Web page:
The Department of Veterans Affairs is being sued for $500,000 in emotional damages after a vet’s short-lived relationship with his VA therapist spiraled out of control.
Luke Kirk, a 100% service-disabled patient at the Portland VA Medical Center, and his therapist, Ami Diane Phillips, had a personal relationship that extended well past the bounds of propriety (and VA regulations) from mid-April till early June of 2016, according to a Feb. 5 report by The Oregonian.
The relationship involved alleged sexual advances, marriage proposals, thousands of private text messages, a proposal to adopt and raise a child, and drinking, as well as phony claims about extortion and a death threat.
In a lawsuit filed Feb. 1, Kirk alleges that Phillips, a licensed social worker employed by the department, falsely reported him to VA police as dangerous in retaliation for his ending their relationship. Phillips already pleaded guilty last year to attempted coercion and initiating a false report and is serving two years probation, but in his suit, Kirk claims the VA should be liable for his therapist’s misconduct.
The lawsuit also alleges that “Phillips engaged in behavior that fell below the professional standards for a social worker,” including “physically touching, hugging, and kissing” Kirk during their sessions, according to documents obtained by The Oregonian.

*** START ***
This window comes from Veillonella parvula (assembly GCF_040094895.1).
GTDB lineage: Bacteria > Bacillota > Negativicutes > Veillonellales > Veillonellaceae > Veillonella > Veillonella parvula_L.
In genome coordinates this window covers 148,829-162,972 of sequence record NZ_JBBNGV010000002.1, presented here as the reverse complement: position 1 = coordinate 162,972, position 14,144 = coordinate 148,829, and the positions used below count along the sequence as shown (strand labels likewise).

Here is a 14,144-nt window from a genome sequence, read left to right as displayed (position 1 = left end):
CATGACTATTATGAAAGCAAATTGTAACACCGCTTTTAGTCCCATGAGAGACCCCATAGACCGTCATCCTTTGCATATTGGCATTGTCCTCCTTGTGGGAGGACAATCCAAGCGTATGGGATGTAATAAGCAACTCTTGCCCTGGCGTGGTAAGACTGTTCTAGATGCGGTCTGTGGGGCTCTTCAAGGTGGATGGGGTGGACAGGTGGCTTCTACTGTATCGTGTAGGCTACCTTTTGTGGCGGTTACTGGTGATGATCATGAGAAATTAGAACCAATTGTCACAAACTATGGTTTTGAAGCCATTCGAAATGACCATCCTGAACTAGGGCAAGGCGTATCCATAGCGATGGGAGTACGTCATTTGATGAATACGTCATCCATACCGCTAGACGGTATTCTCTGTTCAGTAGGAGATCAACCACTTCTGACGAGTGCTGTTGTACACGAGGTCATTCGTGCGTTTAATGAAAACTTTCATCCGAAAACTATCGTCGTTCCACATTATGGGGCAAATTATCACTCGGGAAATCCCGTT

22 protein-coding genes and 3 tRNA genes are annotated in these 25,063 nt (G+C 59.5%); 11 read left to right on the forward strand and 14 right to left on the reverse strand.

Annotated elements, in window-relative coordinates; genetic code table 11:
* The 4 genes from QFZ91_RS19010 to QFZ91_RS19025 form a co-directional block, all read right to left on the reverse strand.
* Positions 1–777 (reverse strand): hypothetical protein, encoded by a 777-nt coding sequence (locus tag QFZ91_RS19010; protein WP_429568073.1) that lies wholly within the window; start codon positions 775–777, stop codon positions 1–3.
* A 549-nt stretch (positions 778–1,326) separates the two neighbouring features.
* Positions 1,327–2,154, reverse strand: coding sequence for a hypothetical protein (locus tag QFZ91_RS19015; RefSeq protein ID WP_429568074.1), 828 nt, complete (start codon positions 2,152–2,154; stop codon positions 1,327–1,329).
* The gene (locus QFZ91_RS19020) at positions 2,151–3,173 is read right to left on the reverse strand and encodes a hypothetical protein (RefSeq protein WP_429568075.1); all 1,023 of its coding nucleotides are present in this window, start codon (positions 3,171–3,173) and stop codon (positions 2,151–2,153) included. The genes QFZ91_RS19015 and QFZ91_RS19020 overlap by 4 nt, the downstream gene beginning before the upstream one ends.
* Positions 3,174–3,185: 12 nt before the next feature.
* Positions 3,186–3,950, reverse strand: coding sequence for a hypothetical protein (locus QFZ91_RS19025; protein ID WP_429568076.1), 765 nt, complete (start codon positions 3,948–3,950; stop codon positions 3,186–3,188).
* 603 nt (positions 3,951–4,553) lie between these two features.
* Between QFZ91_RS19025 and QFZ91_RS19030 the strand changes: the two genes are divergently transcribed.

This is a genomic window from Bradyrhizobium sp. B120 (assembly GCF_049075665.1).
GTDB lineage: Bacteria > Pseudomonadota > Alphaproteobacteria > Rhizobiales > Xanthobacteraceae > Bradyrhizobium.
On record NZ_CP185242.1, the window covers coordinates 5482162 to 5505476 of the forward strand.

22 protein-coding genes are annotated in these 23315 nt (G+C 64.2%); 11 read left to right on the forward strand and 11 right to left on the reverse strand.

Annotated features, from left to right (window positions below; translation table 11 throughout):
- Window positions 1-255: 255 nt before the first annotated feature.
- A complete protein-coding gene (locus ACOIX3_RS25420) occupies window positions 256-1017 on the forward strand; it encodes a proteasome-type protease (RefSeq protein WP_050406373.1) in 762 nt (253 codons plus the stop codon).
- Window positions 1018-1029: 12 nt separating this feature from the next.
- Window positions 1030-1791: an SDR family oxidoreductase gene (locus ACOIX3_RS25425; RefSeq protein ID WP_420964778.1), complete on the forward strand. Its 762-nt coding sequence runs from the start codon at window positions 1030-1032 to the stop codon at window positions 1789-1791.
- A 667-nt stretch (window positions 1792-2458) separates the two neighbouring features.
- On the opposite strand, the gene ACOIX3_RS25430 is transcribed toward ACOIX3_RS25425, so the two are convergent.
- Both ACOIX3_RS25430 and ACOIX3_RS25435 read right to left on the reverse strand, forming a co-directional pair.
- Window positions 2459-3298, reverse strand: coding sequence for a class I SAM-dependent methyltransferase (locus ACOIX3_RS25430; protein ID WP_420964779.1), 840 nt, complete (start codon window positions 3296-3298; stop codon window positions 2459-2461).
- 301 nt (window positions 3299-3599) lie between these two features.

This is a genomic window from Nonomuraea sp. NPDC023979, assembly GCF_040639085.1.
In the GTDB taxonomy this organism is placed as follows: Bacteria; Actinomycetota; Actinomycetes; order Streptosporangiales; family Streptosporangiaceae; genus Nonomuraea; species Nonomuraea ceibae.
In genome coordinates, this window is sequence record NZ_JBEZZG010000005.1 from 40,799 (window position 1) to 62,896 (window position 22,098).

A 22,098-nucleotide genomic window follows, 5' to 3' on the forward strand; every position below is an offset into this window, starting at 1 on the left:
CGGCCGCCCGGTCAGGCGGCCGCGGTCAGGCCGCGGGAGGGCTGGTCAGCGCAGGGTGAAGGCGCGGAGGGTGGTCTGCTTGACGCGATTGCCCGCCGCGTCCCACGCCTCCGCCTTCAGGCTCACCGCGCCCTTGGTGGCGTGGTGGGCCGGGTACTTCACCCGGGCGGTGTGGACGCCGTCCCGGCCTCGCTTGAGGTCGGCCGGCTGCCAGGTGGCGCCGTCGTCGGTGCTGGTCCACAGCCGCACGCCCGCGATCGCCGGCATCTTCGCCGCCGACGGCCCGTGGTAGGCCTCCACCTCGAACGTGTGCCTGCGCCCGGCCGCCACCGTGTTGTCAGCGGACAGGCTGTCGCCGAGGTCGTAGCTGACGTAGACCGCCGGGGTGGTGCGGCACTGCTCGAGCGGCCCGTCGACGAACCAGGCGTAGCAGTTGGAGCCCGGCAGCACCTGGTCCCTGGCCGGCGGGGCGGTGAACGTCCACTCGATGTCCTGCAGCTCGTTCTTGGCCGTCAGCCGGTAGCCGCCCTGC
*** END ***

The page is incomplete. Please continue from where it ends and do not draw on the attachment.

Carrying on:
The suit goes on to detail instances where the VA social worker would allegedly sit on a counter and drape her legs over Kirk — who, according to the suit, would “lean on Phillips, resting his head on her breast.”
During the relationship, the two exchanged some 4,000 text messages on their personal phones, met socially to drink, and continued to meet for their regular therapy sessions. Phillips allegedly asked Kirk to marry her, so they could adopt and raise a child. She also reportedly tried to initiate a sexual tryst with the patient; according to the lawsuit, he rebuffed her.
Kirk is seeking half a million dollars in damages for emotional distress, plus $6,000 to cover the moving costs from Portland to California, where he can be closer to his family for emotional support. The suit alleges that Kirk feared criminal prosecution and interference with his progress in therapy, arguing that the affair led him to lose trust in the VA’s medical and mental health care services.
Curt Cashour, a Veterans Affairs spokesman, declined to weigh in on Kirk’s suit, Phillips’ VA tenure, or the pair’s relationship, saying only that the “VA doesn’t typically comment on pending litigation.”